1947, August 14. Independence of India and Pakistan. India and Pakistan both received their independence simultaneously, and both became dominions within the British Commonwealth of Nations. Rioting, violence, and death increased throughout both nations, and particularly in Punjab. Mobs of religious majorities in both nations began to terrorize, rob, and murder the minority groups, most of whom took refuge beyond the partition frontier. After about 6 weeks of slaughter, relative peace returned, mostly because the persecuted minorities had been wiped out or chased away. No reliable statistics exist, but it is probable that close to a million people were massacred, while 10-15 million people were forced to flee from their homes.[Our emphasis.]

--- Ignacio Schwartz

Queen for a Day
Denise Duhamel
(University of Pittsburgh)
Duhamel writes about Garcia-Lorca's Deli, Georgia O'Keefe's pelvis, a Barbie Doll in a Twelve-Step Program, Barbie as a Bisexual, Barbie's GYN Appointment, and the difference between Pepsi and the Pope.

One might describe her poetry as run-on, or maybe stream-of-consciousness, or --- best --- poetic shaggy dog stories. You remember shaggy dog stories? Duhamel's start out talking about Mojácar, Spain, and then somehow move onto the moon, how houses in Spain are built, gypsies, the Catholic Church, how Spanish women carry jugs of water on their heads, the O. J. Simpson trial, and, finally, about finding a 5,000 year-old skull in the back yard,

    where an archaeologist will cradle that girl-child's skull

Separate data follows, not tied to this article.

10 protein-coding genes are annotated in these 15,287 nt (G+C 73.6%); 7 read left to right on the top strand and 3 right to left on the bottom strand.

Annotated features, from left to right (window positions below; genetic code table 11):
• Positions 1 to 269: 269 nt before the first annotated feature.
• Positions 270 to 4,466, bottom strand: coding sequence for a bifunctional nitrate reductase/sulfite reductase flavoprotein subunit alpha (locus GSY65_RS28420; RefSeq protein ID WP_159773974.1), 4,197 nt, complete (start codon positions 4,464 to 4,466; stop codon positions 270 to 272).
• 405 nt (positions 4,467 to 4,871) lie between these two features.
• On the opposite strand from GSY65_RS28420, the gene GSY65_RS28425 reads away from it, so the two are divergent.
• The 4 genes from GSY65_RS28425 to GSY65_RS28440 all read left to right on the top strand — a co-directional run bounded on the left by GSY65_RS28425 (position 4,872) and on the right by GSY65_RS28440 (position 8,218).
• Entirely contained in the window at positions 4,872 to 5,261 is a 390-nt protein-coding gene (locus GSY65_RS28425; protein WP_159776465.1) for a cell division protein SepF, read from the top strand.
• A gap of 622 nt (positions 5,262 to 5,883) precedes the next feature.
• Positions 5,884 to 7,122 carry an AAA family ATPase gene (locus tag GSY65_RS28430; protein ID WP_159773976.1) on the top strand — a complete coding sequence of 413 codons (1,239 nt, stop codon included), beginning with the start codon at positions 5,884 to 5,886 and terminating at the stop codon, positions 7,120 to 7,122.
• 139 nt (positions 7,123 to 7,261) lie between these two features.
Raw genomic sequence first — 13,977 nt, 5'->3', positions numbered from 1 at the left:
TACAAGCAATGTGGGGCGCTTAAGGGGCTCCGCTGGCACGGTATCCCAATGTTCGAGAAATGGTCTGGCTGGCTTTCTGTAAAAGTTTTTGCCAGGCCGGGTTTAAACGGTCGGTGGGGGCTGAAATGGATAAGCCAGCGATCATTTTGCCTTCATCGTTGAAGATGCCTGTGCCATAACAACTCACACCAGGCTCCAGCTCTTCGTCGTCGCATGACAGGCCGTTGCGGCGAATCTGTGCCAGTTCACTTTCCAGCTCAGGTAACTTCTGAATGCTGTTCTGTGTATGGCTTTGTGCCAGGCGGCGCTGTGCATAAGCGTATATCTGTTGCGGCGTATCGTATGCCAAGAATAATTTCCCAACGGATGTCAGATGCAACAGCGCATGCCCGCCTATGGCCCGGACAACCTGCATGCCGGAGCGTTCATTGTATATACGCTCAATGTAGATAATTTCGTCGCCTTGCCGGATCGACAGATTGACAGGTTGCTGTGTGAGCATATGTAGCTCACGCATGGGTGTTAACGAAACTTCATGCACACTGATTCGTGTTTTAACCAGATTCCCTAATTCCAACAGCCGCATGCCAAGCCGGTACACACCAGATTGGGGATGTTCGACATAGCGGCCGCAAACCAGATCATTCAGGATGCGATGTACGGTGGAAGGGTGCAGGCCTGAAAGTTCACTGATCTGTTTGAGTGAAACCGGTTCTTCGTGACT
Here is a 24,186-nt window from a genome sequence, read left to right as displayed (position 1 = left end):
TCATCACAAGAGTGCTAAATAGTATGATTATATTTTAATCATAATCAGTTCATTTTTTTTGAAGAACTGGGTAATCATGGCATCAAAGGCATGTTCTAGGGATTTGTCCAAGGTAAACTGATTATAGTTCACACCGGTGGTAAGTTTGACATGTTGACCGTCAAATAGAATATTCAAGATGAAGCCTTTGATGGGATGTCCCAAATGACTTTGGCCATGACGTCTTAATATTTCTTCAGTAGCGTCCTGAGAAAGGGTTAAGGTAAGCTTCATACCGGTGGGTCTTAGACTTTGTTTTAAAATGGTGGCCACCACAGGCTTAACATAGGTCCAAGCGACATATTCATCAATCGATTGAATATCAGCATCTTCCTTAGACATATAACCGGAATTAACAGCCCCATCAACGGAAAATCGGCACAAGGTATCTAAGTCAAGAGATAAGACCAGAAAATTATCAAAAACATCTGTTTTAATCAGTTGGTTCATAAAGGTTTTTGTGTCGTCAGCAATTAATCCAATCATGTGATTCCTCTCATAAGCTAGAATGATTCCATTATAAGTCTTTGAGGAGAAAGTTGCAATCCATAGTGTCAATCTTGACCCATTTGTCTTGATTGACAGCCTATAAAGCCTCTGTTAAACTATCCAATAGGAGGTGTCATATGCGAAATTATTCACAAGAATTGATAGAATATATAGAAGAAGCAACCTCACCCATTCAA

in his arms for a minute before he dusts her off
    and measures her eye sockets, as if he's truly sorry about what happened
    all those decades and centuries and cruelties ago...

She runs through this list and somehow it somehow all hangs together --- O. J., and the moon, and the wrinkled old women, and Poor Nicole, we have that too you know/the battering of wives, in our country. But Duhamel never gets so lost in her meanderings that she disappears entirely. She's like one of those people who you'll be sitting and talking and suddenly she's off there in hyperspace with ideas that after awhile, in their own strange sequence, start to connect, taking us, more or less, back to where we think we might have begun with her.

For example, "The Difference between Pepsi and Pope" tells about a flaw that Duhamel has in the right side of her vision,

    so that often I get whole words at the end of sentences wrong
    like when I first saw the title of David Lehman's poem
    "The Difference Between Pepsi and Coke" and I misread
    "Coke" for "Pope." This blind spot makes me a terrible driver.

She then goes on to reflect on a poet who "dressed up as a cookie," then she admits that she prefers Coke, mostly because of the "wavy hyphen" that separates "Coca" from "Cola," and then she tells how she had trouble finding the ~ on the computer keyboard,